Last October, I interviewed conservative blogger and talk radio host Erick Erickson about his then-new book, Before I Wake. In my column (titled, “Older, Wiser, (a little) Mellower”), Erickson expressed some regret for some of the red meat he had hurled at liberals over the years. He was, by that point, a prominent “Never Trumper” who famously disinvited Donald Trump from attending the RedState “Gathering.” He had received threats.
Almost a year later, things seem to have changed. Erickson has been one of the most aggressive defenders of Brett Kavanaugh, using his highly followed Twitter feed and website The Resurgent to launch attacks at Democrats and to question Kavanaugh’s accusers.
Last week, after the original allegations hit, Erickson suggested it was entirely about abortion. “The left is perfectly willing to destroy a man's reputation in order to keep destroying children,” he wrote. “They will use a 35 year old uncorroborated, single sourced, 35 year old claim of a woman who first made the accusation in 2012 after Kavanaugh's name had circulated in the press as a possible Supreme Court pick for Romney in order to protect the right to kill girls in utero. Just remember that. This entire thing is about the right to kill kids, not about the veracity of the accusation.”
After new allegations surfaced this week, Erickson scoffed, writing: “Brett Kavanaugh, the left would have you believe, was the organizer of a high school criminal enterprise wherein he and his friends ran drugs and organized gang rapes when not drinking so excessively as to give them performance issues making it difficult to perform the rapes.”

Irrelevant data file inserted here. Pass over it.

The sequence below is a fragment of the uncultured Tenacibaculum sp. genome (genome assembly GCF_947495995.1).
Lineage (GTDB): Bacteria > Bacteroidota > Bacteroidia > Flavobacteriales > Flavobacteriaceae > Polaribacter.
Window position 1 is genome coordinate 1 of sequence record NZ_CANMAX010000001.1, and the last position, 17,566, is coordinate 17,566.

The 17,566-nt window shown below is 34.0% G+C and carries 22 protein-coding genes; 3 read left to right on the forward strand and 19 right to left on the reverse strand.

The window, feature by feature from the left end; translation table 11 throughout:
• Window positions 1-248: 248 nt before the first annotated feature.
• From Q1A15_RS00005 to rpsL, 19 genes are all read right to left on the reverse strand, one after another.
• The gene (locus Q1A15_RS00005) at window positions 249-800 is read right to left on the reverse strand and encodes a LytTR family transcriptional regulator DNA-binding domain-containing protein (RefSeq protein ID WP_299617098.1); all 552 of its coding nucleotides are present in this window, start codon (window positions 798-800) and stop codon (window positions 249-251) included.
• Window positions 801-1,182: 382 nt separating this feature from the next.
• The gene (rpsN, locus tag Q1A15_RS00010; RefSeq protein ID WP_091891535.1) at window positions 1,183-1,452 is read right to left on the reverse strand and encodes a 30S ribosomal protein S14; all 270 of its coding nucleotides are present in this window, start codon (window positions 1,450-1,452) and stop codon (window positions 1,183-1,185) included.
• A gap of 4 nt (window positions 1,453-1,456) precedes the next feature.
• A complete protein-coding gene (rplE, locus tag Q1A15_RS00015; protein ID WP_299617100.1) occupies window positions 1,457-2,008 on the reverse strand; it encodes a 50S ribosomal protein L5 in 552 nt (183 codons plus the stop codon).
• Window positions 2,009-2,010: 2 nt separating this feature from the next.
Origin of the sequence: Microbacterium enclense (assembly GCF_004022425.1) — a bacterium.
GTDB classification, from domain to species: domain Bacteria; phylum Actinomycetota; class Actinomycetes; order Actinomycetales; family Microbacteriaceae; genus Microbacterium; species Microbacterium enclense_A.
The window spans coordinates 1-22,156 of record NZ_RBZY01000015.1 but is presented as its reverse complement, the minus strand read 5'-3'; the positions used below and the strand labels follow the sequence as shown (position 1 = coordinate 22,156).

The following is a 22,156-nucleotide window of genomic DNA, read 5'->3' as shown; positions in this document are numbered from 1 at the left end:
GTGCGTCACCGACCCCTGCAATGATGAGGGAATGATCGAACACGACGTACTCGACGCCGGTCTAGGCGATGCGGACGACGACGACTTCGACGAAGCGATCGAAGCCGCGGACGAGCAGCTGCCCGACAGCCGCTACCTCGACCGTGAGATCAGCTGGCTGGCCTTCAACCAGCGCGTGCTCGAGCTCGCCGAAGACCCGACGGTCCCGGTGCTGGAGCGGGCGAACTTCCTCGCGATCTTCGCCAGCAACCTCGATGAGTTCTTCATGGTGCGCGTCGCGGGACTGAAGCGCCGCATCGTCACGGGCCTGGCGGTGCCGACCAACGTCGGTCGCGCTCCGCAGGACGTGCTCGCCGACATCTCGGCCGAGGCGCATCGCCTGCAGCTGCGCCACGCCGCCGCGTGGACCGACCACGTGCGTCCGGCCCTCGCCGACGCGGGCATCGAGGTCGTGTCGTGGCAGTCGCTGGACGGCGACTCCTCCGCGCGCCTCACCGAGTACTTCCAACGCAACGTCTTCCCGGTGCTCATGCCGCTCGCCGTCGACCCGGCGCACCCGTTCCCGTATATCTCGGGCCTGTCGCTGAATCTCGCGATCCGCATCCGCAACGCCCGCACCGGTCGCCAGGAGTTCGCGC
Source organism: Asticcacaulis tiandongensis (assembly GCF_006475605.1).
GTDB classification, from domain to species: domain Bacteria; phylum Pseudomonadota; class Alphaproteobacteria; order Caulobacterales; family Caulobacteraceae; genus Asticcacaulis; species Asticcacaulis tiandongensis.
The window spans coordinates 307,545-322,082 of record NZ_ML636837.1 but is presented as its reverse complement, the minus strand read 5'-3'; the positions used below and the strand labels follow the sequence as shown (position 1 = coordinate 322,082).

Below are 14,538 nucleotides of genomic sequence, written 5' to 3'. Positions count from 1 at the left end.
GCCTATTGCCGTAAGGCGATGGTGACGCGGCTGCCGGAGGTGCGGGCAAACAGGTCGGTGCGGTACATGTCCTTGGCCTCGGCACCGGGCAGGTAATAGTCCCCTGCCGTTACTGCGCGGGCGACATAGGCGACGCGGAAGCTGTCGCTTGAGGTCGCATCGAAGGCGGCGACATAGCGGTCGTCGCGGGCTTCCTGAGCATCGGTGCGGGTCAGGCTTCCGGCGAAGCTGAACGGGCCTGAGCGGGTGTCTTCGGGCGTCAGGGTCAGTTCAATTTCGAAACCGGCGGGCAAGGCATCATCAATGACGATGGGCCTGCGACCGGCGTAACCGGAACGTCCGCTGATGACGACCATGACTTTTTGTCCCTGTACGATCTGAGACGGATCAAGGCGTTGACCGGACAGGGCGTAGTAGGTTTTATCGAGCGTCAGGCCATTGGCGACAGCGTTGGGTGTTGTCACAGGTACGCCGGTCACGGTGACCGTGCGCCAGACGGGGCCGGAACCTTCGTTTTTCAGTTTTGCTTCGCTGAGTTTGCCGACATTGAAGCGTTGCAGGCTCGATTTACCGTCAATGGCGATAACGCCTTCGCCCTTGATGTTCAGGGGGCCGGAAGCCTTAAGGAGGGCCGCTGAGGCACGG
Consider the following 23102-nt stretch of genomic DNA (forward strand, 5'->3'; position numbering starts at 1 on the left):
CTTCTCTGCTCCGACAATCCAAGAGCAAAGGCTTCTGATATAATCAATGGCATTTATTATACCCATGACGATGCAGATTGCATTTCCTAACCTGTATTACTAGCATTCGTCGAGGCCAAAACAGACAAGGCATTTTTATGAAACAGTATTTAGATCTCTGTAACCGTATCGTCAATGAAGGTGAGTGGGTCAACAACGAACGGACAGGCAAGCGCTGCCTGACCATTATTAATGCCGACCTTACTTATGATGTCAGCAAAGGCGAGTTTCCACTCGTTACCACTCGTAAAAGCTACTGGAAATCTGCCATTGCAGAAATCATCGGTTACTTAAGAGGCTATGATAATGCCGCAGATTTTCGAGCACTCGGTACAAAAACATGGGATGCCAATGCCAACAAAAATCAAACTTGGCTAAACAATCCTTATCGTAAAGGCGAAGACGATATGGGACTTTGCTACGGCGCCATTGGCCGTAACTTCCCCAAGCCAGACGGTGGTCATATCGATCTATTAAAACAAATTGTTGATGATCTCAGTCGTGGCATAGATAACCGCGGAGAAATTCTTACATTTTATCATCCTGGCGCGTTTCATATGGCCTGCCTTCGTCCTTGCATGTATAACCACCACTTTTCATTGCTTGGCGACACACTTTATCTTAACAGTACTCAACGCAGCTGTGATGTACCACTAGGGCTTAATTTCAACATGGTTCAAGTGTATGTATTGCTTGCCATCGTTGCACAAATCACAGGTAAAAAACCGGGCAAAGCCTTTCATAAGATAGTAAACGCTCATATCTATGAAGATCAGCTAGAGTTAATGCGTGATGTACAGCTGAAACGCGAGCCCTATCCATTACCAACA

The postings have left many to wonder if there ever was a newer, mellower Erickson at all. So too did Erickson’s suggestion that he might just invite the president to his group’s gathering in 2019.
In an interview on Wednesday, the longtime conservative pontificator offered no apology for his Kavanaugh-related posts. Instead, he made the case that the dogmatic ones in this current drama were those who had gone after the nominee, in the process pushing him and other Trump-skeptic conservatives back into their party’s arms.
“I’m having an internal conversation with myself if I’m going to wind up voting for the president in 2020—given everything that’s happening,” Erickson declared. “And I don’t like the guy… but the left seems very intent in pushing me into his corner.”
I caught up with him over the phone on Wednesday afternoon. What follows is a transcript (edited for clarity and length) of our discussion:
You seem to have been convinced from day one that Brett Kavanaugh is innocent. Why?
It has not been organic; it has been extremely predictable (how it would move forward) …There were ways [Dr. Ford] could have rolled this out as an accusation and given it credibility, and instead, I think she rolled it out in a way to give maximum firepower to the Democrats. And that makes me believe that this is partisan-motivated, and not legit.
Was it the timing—the fact that this dropped after the confirmation hearings?
That was part of it. But people have forgotten that at the beginning of July, she called the Washington Post and told them the story. And then she waited until the end of July to let Dianne Feinstein know. Within seven days had gotten a polygraph… Then, now we know she’s scared of flying, but somehow was able to make it from Washington to California [sic] within 48 hours, which is impossible by driving. And none of these things have added up over time.
Let’s imagine a world where the Kavanaugh allegations are proven true? Would you still support his confirmation?